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Omid Memarian Headshot

Arrest of Iranian-Americans: Espionage or Bargaining Chips?

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Although not surprised, I am outraged by the serial arrests of Iranian-American scholars in Tehran. They have all been officially or unofficially charged as agents of a "soft collapse" mission led by the US. Security forces have also called them "Velvet Agents", in reference to the "velvet revolutions" which occurred in Georgia and Ukraine in 2003 and 2004.

The irony is that, to date, Iran's Intelligence Service or Judiciary forces have not been able to drum up one bit of evidence or prove any of the alleged espionage charges against these scholars, intellectuals, journalists and lawyers, even in a single case!

Early this week, Abdolfattah Soltani, a very prominent lawyer, who collaborates with Nobel Laureate, Shirin Ebadi, said that he has finally been acquitted of espionage-related charges on appeal; he spent 219 days in jail in 2005-2006. He was given a five-year sentence in March 2006 for leaking documents on Iran's controversial nuclear program, and for spreading propaganda against the regime.

The Islamic regime has become extremely skeptical about the intentions of US, as it perceives they are following a covert path of "regime change policy". They have targeted journalists and intellectuals, and most recently the Iranian-American top scholars, to build a case for their conspiracy theory. The last two scholars who have fallen victims of these ill-fated measures are Dr. Haleh Esfandiari, Director of Middle East Program at the Woodrow Wilson Center (WWC), and Dr. Kian Tajbakhsh, sociology scientist and consultant to the Open Society Institute.

Unfortunately, there is no indication that Iran's government is willing to stop this game, and as a matter of fact appears to have raised the ante, fueled by reports of the "US covert plan" against Iran, the allocation of money to support Iranian civil society, and the entrance of nine US warships carrying 17,000 personnel into the Persian Gulf last Wednesday.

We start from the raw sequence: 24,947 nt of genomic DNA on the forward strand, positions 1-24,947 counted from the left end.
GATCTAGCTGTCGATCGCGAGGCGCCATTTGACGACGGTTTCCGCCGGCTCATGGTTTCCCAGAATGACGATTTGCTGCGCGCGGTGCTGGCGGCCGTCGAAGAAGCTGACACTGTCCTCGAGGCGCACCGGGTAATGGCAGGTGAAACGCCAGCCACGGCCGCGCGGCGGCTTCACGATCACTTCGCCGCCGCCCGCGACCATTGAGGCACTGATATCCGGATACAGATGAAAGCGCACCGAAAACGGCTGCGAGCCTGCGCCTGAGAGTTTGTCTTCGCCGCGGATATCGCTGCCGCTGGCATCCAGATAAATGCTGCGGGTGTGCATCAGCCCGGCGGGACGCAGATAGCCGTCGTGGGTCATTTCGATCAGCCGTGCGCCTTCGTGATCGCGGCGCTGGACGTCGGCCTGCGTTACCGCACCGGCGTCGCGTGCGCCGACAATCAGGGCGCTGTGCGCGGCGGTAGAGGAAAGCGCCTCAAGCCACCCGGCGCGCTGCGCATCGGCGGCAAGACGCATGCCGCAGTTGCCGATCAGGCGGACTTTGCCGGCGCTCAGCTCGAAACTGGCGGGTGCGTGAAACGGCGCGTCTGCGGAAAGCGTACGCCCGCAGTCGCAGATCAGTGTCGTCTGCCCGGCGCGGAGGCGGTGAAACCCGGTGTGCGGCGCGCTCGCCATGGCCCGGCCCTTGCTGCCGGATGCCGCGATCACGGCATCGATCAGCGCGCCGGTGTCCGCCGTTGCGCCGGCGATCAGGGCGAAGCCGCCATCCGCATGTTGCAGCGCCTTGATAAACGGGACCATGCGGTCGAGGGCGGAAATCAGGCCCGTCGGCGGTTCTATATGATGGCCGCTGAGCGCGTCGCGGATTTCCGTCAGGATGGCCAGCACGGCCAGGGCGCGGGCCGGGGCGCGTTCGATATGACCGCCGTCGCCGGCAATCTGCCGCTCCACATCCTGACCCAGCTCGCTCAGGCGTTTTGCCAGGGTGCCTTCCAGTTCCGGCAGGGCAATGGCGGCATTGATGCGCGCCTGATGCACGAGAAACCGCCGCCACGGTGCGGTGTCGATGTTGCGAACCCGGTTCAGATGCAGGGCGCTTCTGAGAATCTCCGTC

It is not difficult to read the hardliner's psyche: they know that the Iranian-American community can put pressure on the administration to change some of its policies--policies that might bring harm to innocent people by the Islamic Regime. Many ex-pat's have criticized the Bush administration in its policies, and have asked them to stop giving excuses to the Iranian government to suppress its people.

It is also important to remember that the five alleged Iranian diplomats seized by American forces in Iraq in January of 2007, are still captive, and the US has not shown any sign of releasing them. Perhaps the serial arrests are intended as a bargaining chip. The Islamic regime might have been counting on the release of its diplomats in Iraq in response to its release of 15 British sailors who were taken captive for two weeks in April. And despite the fact that both countries sat behind a negotiation table on Iraq just days ago, there is no indication of release of captives on either side.

At a time when Iran is facing further UNSC sanctions over its nuclear program, a resolution that is bound to put even more economic and political pressure on Tehran, the hardliners are trying to gather popular opinion behind them. They need to save face by depicting the US in a vulnerable and weakened position. Catching US in a comprised position in the War on Iraq, engulfed in combating reappearance of 'Talibanism' in Afghanistan, and facing a new wave of Al-Qaeda style conflicts in Lebanon, Iran's government is seizing the moment to neutralize the administration's pressure on Iran by any means. Apparently, the serial arrests of the Iranian-Americans, a well-covered phenomenon by the mainstream media, are being used for further provocation.

With unclear motives on both sides, and minimal interaction, it is unclear how this crisis could be resolved, but I have no doubt that the Iranian government has chosen to pursue aggressive policies in domestic and international affairs in any effort to thwart its critics from the inside and its so-called enemies on the outside.

It appears that both the conservative administration in Washington and Tehran resort to similar tactics: the best defense is to attack -- and bluff by going 'all in'. As long as they pursue harsh rhetoric toward each other, resort to shows of muscle, and engage in policies based on erroneous facts, there is little chance for peace or true US-Iran relations.